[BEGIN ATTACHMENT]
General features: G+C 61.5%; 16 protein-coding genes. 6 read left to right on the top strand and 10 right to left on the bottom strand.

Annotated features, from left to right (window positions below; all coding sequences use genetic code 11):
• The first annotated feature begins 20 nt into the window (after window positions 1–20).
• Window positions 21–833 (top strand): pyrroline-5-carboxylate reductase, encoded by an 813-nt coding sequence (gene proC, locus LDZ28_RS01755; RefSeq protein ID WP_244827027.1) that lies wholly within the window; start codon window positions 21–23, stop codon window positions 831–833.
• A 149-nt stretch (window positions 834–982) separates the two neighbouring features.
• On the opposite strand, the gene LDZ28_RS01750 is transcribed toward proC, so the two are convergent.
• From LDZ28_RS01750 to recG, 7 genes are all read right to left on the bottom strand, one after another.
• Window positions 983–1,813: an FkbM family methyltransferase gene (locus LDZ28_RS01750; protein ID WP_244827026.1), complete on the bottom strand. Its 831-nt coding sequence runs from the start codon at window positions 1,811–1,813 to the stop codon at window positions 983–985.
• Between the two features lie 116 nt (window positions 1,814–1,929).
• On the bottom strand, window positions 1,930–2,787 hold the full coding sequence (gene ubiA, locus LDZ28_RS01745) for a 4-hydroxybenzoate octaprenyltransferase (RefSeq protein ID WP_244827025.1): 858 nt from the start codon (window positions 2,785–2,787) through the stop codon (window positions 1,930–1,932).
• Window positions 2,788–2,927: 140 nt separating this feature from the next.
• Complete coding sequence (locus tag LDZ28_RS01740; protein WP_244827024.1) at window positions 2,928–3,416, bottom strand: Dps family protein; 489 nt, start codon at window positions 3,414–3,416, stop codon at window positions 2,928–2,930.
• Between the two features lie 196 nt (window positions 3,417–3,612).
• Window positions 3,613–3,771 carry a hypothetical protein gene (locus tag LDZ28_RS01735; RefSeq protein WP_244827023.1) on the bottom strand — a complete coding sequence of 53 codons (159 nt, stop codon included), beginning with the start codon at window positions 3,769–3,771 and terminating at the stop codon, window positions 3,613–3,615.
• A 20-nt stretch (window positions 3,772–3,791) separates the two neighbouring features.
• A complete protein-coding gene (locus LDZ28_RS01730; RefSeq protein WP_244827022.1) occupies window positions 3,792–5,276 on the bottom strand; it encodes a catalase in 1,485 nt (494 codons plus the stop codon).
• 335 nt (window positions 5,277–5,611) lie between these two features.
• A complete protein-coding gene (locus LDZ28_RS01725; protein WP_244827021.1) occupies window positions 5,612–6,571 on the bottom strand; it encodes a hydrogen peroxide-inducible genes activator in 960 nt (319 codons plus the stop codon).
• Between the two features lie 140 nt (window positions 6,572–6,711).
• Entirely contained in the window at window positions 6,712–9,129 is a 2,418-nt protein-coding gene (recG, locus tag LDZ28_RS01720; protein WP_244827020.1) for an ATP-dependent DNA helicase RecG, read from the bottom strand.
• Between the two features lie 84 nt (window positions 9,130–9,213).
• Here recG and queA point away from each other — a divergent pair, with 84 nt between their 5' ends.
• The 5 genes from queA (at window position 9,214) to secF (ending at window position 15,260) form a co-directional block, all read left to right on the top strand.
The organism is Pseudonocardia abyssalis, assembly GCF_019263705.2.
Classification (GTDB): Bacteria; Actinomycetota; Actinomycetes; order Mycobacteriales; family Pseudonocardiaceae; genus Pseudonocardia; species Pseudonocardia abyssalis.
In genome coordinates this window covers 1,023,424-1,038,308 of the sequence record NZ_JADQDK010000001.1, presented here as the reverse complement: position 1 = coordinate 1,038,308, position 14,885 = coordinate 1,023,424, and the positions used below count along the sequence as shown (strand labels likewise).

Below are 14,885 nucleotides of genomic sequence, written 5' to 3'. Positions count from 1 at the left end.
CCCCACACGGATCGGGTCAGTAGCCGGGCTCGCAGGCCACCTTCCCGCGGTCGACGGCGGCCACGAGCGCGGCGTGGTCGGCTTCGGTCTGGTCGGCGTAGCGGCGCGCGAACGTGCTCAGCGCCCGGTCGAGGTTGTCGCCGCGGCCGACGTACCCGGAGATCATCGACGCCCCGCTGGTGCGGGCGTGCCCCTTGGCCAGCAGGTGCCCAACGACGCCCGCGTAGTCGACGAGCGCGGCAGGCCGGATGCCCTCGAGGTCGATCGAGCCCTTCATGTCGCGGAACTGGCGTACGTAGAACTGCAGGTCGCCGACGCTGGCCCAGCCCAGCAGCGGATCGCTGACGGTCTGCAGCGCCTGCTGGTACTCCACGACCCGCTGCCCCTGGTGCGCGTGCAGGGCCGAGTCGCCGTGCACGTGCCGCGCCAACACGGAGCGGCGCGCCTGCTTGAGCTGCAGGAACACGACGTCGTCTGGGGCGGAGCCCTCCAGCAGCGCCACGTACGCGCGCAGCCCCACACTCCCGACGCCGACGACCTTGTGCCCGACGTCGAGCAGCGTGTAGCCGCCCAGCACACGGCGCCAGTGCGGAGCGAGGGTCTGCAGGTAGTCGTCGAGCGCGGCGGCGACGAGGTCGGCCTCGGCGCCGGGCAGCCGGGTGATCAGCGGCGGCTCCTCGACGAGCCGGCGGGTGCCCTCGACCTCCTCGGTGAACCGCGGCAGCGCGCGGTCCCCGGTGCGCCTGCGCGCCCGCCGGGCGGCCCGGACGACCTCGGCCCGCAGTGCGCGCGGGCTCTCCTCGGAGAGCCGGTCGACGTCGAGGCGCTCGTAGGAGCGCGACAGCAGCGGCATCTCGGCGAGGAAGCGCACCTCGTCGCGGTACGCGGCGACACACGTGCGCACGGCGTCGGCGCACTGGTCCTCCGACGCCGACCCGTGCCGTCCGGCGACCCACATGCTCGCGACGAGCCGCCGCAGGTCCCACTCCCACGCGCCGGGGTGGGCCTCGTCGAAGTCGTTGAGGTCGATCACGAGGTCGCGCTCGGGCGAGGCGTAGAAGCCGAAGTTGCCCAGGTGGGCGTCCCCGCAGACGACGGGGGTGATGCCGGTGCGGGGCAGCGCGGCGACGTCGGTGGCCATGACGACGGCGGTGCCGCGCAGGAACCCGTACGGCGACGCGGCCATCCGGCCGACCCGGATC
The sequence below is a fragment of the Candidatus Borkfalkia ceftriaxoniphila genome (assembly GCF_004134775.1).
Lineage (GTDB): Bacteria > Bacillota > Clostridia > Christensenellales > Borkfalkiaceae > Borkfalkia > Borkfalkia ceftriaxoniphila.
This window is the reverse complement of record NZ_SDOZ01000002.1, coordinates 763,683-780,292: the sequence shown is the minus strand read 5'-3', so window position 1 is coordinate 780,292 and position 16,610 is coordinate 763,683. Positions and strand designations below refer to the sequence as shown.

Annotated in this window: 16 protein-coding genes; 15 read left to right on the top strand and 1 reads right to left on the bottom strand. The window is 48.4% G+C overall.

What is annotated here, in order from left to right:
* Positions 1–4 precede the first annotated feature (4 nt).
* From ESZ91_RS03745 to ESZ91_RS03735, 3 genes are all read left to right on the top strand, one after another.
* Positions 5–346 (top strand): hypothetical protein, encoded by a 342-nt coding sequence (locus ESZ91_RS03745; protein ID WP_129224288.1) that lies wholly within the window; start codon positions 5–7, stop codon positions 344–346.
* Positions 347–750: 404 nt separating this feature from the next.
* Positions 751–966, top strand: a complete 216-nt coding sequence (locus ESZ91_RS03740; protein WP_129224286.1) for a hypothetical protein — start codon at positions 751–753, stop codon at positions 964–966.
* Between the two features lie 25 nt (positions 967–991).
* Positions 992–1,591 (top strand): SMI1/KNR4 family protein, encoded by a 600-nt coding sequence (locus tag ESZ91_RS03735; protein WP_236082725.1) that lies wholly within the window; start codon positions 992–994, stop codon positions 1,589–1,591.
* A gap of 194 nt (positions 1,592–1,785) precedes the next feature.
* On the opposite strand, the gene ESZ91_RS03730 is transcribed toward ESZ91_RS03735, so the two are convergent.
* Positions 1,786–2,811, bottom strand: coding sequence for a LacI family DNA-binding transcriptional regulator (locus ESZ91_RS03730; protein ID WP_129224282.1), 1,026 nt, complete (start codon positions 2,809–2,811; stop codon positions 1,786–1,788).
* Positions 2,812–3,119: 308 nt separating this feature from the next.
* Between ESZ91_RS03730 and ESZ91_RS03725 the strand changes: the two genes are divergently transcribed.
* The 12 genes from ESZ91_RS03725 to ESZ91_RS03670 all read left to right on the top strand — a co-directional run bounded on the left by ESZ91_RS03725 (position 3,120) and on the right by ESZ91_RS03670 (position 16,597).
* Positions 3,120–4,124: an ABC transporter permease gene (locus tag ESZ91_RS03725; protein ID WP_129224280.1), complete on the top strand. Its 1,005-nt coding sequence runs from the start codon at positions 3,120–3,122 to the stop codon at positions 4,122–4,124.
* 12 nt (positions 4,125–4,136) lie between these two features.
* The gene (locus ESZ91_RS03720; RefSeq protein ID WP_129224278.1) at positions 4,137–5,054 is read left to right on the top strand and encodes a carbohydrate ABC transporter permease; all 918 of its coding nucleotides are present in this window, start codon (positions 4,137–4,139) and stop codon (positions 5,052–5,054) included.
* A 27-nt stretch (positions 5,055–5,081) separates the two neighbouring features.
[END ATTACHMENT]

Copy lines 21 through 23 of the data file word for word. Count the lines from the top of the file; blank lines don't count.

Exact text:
• Between the two features lie 84 nt (window positions 9,130–9,213).
• Here recG and queA point away from each other — a divergent pair, with 84 nt between their 5' ends.
• The 5 genes from queA (at window position 9,214) to secF (ending at window position 15,260) form a co-directional block, all read left to right on the top strand.